Movies are filled with music from which we take cues about how we should be feeling in a particular scene, or it may suggest what is coming next. Can you imagine a movie without it?
Since we can’t live our lives with movie music following us everywhere, I’m glad that somebody invented the portable transistor radio, the portable CD player and now the iPod – because those boom boxes were really getting heavy.
I remember when I was younger, that my Sunday afternoons would be filled with music from perfectly calibrated speakers, thanks to my father’s endless tinkering. But I’m amazed at how certain songs can transport you back in time. Periodically, I would search the internet to find songs and artists that I remember from those days, since those 8 track tapes and vinyl records are nowhere to be found.
I must have been 8 or 9 years old at the time, so I’m surprised that I remember some of these songs, so it tells me that music is a memory that stays with you. Peter Nero’s “Summer of ‘42” will always remind me of my father. Forget “What a Wonderful World”; Gerry Rafferty’s “Baker Street” is what always makes me feel that all is right with the world. The Eagles is my all-time favourite rock band, and “Wildflower” by Skylark is the best love song – ever.
I remember being in grade school when rap songs were becoming popular. The lyrics then, were harmless and inoffensive, and I remember that we were all so taken with singing one in particular, that my friend Michelle painstakingly wrote out all the lyrics so that I could have it. I don’t even want to know the amount of times that cassette tape had to be rewound, stopped and started again.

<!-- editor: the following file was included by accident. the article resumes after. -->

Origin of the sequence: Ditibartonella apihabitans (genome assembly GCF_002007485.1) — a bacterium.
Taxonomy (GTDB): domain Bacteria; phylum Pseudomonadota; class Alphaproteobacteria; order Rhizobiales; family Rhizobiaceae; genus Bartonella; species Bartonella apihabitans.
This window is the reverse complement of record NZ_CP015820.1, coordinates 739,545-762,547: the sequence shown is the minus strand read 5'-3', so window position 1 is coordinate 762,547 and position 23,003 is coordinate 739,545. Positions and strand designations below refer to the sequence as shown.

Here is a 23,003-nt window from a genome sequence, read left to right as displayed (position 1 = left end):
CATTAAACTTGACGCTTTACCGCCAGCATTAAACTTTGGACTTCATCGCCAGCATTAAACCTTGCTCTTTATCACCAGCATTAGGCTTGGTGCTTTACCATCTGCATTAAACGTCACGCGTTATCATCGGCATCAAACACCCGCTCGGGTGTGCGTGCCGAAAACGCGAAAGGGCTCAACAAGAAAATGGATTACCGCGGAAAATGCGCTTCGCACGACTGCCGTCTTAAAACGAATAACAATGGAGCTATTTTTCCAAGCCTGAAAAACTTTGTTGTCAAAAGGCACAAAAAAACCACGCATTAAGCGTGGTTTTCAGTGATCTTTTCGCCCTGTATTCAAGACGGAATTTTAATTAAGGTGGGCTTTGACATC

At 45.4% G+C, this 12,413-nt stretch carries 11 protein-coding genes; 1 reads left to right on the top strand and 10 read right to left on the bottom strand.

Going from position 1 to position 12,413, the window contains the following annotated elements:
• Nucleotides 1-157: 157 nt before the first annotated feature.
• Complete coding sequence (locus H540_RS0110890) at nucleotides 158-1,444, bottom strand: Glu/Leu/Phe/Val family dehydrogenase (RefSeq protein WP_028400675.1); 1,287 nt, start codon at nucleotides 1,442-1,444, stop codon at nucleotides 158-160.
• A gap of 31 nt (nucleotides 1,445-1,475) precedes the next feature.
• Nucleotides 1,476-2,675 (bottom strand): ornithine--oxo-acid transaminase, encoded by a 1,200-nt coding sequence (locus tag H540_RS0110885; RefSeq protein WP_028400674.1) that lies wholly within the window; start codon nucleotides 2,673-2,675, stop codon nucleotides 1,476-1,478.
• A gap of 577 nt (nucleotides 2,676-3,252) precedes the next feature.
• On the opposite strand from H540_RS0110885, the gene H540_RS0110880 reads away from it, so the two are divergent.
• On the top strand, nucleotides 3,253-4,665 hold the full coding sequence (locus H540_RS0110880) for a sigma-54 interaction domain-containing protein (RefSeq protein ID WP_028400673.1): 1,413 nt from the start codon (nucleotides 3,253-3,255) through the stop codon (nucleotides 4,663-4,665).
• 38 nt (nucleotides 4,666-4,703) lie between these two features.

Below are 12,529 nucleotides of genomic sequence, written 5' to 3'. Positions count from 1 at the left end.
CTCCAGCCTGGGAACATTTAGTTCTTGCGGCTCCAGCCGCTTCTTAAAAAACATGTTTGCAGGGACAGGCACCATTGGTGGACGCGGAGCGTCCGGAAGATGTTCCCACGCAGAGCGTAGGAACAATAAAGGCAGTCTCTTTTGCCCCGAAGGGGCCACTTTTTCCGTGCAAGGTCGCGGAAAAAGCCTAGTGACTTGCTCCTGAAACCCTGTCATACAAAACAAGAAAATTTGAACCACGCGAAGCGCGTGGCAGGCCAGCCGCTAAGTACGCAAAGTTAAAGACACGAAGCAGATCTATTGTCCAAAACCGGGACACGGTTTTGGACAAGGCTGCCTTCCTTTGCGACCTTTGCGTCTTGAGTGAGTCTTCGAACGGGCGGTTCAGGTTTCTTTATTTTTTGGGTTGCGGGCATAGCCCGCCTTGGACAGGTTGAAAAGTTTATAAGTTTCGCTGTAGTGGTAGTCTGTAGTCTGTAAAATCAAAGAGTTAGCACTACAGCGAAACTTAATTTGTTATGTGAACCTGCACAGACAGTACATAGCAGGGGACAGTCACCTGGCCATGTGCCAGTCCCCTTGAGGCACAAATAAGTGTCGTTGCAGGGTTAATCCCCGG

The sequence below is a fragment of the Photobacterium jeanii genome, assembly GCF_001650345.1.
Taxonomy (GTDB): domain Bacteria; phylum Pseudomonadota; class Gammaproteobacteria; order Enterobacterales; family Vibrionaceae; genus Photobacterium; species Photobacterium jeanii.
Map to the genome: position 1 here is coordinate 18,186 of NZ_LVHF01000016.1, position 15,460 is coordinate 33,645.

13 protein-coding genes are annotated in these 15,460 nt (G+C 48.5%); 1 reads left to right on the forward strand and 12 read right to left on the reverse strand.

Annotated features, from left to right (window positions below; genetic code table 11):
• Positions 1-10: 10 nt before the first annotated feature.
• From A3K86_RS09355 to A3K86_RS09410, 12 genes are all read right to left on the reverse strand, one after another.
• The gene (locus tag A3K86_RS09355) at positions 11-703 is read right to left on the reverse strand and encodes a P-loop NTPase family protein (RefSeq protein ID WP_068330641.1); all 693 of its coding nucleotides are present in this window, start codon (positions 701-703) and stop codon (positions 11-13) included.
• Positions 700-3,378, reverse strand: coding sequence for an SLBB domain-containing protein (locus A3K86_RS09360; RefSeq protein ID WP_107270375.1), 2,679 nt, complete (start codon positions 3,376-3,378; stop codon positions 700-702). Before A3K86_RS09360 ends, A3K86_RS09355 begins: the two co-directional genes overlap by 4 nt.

The memory of some songs stays with you sometimes not because of what they mean, but because of what happened when you sang them. My husband tells me of a calypso from his youth that his sister would sing incessantly, whose lyrics included, “Please sah don’t touch my tomatoes, touch me yams, me pumpkins, potatoes…”. She later understood what made her father so upset.
My teenage years were heralded by the young Whitney Houston, and Donna Summer was every teenage boy’s dream. My husband really took it hard when she died last year, although some younger folks had absolutely no idea that she was the queen of disco music.
The younger set will have their own memories, and their soundtracks – I mean – playlists, will likely be filled with Beyonce, Rihanna and Etana (look her up). I’ve noticed though, that I’m hearing remakes of some of the songs from back in my day. Which just goes to show that sometimes, you can’t improve on perfection.